Many Insurers Don't Cover Weight-Loss Drugs
Saturday, March 14, 2015 11:37 AM

From the “What goes around, comes around” department comes this lament from the medical/pharmaceutical industry: In December, the FDA approved a new anti-obesity drug, the fourth prescription drug the agency has given the green light to fight obesity since 2012. But even though two-thirds of adults are overweight or obese there's a good chance their insurer won't cover anti-obesity drugs.

The health benefits of using anti-obesity drugs to lose weight may not be immediately apparent. "Most health plans will cover things that have an immediate impact in that plan year," says Dr. Steve Miller, the chief medical officer at Express Scripts, which manages the prescription drug benefits for thousands of companies.

Miller estimates that about a third of companies don't cover anti-obesity drugs at all, a third cover all FDA-approved weight-loss drugs, and a third cover approved drugs, but with restrictions to limit their use. The Medicare prescription drug program specifically excludes coverage of anti-obesity drugs.

As the link between obesity and increased risk for type 2 diabetes, heart disease, cancer, and other serious medical problems has become clearer, prescription drugs are seen as an opportunity. Obesity accounts for 21% of annual medical costs in the U.S. or $190 billion, according to a 2012 study published in the Journal of Health Economics.  In 2013, the American Medical Association officially recognized obesity as a disease.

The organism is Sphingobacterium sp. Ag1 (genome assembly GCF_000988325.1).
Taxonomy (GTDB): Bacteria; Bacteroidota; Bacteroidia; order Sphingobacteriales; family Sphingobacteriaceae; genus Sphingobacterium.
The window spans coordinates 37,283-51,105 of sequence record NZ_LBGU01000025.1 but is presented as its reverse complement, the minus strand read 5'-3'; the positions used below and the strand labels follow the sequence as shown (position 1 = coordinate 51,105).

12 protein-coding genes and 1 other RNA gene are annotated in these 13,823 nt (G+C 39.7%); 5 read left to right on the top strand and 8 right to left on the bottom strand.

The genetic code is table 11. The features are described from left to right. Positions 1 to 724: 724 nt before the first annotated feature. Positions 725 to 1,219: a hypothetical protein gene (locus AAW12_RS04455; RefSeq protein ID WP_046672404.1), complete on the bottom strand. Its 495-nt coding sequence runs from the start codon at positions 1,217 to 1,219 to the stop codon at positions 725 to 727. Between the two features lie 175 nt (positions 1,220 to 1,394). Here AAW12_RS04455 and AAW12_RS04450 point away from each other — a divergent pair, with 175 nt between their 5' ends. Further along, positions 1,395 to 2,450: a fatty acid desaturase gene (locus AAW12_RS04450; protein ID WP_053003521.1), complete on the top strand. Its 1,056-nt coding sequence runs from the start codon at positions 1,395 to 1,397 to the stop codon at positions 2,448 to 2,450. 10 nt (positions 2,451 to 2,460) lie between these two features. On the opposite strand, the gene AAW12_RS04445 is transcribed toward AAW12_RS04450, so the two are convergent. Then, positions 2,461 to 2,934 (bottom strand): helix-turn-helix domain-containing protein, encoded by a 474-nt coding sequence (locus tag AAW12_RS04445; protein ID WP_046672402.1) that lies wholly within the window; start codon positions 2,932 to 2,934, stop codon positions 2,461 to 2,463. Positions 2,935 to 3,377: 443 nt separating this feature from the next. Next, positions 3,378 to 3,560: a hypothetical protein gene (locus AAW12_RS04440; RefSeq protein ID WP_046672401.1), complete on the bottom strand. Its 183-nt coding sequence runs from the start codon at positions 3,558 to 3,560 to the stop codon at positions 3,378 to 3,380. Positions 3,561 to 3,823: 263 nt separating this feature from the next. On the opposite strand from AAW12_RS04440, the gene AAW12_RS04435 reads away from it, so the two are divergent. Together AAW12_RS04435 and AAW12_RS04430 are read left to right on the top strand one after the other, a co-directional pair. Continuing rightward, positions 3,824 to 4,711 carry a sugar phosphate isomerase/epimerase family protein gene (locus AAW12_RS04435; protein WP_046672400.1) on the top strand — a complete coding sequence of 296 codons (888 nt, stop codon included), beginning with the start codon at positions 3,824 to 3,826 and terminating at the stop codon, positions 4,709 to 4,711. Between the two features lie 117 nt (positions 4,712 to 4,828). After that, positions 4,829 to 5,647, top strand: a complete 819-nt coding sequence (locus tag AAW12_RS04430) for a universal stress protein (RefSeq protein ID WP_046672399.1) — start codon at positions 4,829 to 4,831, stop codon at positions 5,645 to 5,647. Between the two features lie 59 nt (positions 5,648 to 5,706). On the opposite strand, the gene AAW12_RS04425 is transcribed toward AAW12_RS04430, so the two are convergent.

Many people who take an anti-obesity drug will remain on it for the rest of their lives. That gives insurers pause, says Miller.  The potential cost to insurers could be enormous, he says.

In 2012, the U.S Preventive Services Task Force, a nonpartisan group of medical experts who make recommendations about preventive care, declined to recommend prescription drugs for weight loss, noting a lack of long-term safety data, among other things. The task force did recommend obesity screening for all adults and children over age 6, however, and recommended patients be referred to intensive diet and behavioral modification interventions.

Under the health law, nearly all health plans must cover preventive care recommended by the task force without cost sharing by patients. Implementation of the obesity screening and counseling recommendations remains a work in progress, say experts.  "Coverage has to happen in order for the obesity problem to be taken care of.  Insurance companies need to realize it's not a matter of willpower, it's a disease."